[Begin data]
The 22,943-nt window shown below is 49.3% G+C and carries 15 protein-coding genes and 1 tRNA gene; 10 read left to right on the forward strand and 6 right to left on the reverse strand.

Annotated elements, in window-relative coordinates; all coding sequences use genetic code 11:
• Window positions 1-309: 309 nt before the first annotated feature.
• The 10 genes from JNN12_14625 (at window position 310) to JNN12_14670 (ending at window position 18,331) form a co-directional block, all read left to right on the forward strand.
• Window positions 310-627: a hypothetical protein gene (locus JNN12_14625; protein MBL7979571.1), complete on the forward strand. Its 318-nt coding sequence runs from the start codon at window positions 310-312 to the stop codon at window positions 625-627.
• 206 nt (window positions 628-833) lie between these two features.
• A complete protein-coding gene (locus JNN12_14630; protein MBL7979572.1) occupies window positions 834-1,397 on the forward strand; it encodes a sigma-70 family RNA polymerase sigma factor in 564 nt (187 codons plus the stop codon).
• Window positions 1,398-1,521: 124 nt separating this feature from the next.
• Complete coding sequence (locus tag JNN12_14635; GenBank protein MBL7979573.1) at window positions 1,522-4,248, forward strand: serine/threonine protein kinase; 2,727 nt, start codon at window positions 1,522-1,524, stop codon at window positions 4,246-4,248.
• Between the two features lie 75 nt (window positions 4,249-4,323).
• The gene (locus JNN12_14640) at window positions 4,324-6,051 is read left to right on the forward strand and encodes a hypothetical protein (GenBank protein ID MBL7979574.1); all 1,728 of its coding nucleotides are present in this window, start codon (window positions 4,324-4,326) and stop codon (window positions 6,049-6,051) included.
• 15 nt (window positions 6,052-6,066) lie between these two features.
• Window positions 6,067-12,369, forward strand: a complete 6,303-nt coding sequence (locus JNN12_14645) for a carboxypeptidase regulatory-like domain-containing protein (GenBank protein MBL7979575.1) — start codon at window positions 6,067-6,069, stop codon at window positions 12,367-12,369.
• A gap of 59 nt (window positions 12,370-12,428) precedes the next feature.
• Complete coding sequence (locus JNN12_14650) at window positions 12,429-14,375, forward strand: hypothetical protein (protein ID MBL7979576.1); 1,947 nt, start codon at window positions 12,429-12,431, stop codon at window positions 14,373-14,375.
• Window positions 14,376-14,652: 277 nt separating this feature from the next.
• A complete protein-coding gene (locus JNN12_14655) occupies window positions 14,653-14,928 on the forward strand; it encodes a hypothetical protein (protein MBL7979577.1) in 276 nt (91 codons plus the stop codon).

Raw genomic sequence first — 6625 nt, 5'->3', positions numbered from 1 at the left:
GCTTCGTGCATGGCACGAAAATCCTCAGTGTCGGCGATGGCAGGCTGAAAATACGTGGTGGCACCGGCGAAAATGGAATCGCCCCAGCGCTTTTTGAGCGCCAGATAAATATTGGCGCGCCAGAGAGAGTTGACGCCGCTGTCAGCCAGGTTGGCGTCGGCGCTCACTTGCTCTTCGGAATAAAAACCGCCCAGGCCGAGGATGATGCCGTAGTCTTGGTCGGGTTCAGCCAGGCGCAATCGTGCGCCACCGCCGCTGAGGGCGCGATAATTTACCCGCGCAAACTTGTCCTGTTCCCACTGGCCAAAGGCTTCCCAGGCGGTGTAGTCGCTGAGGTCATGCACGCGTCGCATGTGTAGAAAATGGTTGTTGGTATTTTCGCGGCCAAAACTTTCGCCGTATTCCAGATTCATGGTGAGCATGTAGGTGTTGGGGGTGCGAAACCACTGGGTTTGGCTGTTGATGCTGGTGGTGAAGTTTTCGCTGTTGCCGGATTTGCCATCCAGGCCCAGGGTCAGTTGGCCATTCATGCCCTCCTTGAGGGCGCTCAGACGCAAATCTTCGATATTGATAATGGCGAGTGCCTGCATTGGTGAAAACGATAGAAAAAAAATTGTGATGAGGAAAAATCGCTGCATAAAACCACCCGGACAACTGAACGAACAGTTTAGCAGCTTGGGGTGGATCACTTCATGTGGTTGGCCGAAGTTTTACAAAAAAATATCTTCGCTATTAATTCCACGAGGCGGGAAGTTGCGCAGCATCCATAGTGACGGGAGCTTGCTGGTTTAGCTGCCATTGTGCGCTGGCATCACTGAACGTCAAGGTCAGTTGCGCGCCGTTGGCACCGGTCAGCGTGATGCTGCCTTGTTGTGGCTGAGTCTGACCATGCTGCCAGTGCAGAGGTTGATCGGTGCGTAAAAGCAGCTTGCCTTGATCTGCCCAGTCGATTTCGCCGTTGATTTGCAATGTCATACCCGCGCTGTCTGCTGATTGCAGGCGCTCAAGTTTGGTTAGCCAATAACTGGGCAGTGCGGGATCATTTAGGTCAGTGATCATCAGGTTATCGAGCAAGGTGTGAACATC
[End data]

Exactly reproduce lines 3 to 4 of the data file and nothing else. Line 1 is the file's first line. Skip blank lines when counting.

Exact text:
• Window positions 1-309: 309 nt before the first annotated feature.
• The 10 genes from JNN12_14625 (at window position 310) to JNN12_14670 (ending at window position 18,331) form a co-directional block, all read left to right on the forward strand.